The Fastest Way To Locate Errors In Your SQL Query

, 2018-01-30

Photo by N. on Unsplash

In about 60 seconds you will never debug error messages in SQL Server Management Studio the same way again.

Coming from a .NET background, I’m used to receiving relatively helpful error messages that point me to the precise location of the error in my code:

Pinpoint error finding

SQL Server Management Studio does a decent job too – except when it doesn’t.  Different versions of SSMS provide error line numbers differently.

Watch this week’s episode on YouTube!

In older versions (<= 2012), SSMS provides error location information relative to the batch starting point of the erroneous query.  This means if you have a window full of T-SQL batch statements, your error message will be relative to the last “GO” in the editor before the syntax error:

In SSMS 2014, batch start locations aren’t considered:

Starting in SSMS 2016, the error messages revert back to counting from the current batch but also indicate the line number where the batch begins:

While all of these error messages point me in the right direction, I’m too lazy to try and remember how each version of SSMS refers to the error location.  This becomes particularly problematic when jumping around environments and not being able to use a consistent version of SSMS.

There is one feature that works consistently though that makes navigating to the specific error lines easily.

You can double click on the error message to be taken directly to the line number referenced!

I know this sounds simple, but it’s one of those small things I never thought of trying until I saw someone else do it.  Little did I know what I was missing out on – especially in those giant hundreds/thousands of line long scripts.  but now that I know about it it’s the only way I locate my query errors.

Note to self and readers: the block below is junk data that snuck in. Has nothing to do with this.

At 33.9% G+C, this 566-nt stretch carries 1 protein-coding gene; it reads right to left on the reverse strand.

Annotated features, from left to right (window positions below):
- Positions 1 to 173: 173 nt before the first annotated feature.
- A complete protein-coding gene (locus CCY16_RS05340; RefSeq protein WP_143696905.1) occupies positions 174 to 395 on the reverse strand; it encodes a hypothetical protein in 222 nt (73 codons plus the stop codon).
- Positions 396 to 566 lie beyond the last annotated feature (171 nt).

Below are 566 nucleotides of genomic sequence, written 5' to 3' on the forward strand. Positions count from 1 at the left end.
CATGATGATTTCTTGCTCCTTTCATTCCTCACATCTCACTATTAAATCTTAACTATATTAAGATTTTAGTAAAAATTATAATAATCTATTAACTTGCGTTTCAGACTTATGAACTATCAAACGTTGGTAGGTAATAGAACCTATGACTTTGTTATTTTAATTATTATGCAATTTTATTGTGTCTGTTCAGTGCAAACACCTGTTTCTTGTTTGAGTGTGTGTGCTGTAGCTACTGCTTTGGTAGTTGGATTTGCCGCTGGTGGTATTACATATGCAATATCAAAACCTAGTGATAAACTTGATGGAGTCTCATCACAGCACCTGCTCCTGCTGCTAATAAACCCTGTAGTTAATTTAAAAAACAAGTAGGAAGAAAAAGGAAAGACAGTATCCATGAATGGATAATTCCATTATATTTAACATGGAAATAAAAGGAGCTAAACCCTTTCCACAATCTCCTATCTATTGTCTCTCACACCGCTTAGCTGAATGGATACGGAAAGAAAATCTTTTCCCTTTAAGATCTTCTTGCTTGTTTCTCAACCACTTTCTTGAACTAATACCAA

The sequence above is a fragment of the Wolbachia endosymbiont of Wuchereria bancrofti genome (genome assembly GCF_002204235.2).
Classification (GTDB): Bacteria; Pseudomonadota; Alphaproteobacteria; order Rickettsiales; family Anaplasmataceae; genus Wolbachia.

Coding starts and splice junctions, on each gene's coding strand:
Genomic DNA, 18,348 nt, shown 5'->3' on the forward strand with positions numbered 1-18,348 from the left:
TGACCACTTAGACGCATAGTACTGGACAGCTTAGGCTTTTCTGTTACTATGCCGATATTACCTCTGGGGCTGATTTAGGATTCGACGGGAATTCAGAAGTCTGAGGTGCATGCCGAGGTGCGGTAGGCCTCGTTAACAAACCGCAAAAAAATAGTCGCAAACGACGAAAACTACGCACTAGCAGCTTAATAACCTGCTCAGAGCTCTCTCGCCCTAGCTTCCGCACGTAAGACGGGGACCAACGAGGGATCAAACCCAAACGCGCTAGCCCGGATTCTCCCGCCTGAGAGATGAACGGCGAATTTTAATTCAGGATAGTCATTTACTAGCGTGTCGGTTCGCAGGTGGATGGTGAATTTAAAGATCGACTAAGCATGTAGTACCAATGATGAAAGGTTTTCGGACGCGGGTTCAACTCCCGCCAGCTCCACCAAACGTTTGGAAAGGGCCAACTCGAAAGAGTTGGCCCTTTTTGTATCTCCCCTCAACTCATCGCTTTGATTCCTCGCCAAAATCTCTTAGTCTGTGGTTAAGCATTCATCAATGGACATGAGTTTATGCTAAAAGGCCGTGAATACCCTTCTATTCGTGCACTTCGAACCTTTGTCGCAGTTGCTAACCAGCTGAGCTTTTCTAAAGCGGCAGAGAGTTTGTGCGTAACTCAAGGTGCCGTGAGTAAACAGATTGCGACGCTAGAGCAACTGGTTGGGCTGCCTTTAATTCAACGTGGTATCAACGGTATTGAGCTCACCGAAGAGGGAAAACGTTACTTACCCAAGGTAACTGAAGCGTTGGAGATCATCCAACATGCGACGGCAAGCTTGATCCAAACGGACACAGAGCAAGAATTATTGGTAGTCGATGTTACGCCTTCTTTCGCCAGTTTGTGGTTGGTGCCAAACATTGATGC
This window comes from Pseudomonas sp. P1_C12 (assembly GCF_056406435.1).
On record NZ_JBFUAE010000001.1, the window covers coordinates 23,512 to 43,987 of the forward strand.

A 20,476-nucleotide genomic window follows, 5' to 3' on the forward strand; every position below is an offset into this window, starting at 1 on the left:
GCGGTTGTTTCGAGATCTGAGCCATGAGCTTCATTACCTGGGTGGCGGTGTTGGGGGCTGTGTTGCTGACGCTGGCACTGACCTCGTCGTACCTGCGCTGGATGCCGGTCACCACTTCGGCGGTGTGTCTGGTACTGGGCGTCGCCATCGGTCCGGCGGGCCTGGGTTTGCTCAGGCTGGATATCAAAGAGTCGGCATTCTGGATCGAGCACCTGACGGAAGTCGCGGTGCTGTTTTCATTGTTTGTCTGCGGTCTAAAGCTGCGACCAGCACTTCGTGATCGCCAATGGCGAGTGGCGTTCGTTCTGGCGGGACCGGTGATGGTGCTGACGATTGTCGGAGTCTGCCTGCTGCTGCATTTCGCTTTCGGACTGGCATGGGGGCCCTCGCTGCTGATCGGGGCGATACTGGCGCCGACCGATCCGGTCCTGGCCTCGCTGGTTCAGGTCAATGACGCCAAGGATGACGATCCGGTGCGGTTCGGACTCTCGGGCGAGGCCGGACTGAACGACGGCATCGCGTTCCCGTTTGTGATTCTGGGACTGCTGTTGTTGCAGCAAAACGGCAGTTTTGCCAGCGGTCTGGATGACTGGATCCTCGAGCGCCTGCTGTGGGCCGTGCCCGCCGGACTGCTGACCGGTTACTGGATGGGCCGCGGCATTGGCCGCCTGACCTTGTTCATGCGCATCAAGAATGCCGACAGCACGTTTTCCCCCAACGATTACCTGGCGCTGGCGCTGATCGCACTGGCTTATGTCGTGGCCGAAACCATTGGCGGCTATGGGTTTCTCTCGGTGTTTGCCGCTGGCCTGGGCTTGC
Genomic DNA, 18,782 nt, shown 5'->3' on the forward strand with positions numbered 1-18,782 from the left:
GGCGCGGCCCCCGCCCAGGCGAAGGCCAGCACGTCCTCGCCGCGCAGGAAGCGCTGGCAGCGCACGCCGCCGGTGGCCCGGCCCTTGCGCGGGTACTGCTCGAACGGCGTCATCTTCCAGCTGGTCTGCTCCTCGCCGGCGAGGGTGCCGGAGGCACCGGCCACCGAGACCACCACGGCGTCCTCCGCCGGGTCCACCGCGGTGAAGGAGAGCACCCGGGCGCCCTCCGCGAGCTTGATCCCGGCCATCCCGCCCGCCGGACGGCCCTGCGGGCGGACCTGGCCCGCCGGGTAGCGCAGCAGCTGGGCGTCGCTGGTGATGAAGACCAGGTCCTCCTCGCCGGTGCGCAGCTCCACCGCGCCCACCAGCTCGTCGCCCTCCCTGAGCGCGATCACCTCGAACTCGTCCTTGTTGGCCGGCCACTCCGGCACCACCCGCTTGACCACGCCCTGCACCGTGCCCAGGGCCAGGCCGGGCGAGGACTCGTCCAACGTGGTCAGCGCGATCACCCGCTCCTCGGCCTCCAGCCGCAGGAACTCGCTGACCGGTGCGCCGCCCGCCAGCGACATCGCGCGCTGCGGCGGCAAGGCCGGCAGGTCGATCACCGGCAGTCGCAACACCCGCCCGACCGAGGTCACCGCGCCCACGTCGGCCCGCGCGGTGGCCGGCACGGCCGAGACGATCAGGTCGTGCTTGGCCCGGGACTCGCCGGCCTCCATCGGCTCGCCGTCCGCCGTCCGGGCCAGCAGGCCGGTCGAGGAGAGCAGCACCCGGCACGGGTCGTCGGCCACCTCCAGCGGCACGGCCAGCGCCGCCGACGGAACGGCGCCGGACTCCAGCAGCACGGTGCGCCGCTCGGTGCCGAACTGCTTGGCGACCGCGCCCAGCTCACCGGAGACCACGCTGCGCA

This functionality also works if you have multiple errors listed in the Messages window.

But what about if your SQL query is all on one giant line (like if it was copied from somewhere or generated dynamically)?  You can use a regular expression to format your query first and then click on the error message to quickly navigate to the correct lines.

Thanks for reading. You might also enjoy following me on Twitter.

Rate

Share

Share

Rate

Related content

Database Mirroring FAQ: Can a 2008 SQL instance be used as the witness for a 2005 database mirroring setup?

Question: Can a 2008 SQL instance be used as the witness for a 2005 database mirroring setup? This question was sent to me via email. My reply follows. Can a 2008 SQL instance be used as the witness for a 2005 database mirroring setup? Databases to be mirrored are currently running on 2005 SQL instances but will be upgraded to 2008 SQL in the near future.

2009-02-23

1,567 reads

Networking - Part 4

You may want to read Part 1 , Part 2 , and Part 3 before continuing. This time around I'd like to talk about social networking. We'll start with social networking. Facebook, MySpace, and Twitter are all good examples of using technology to let...

2009-02-17

1,530 reads

Speaking at Community Events - More Thoughts

Last week I posted Speaking at Community Events - Time to Raise the Bar?, a first cut at talking about to what degree we should require experience for speakers at events like SQLSaturday as well as when it might be appropriate to add additional focus/limitations on the presentations that are accepted. I've got a few more thoughts on the topic this week, and I look forward to your comments.

2009-02-13

360 reads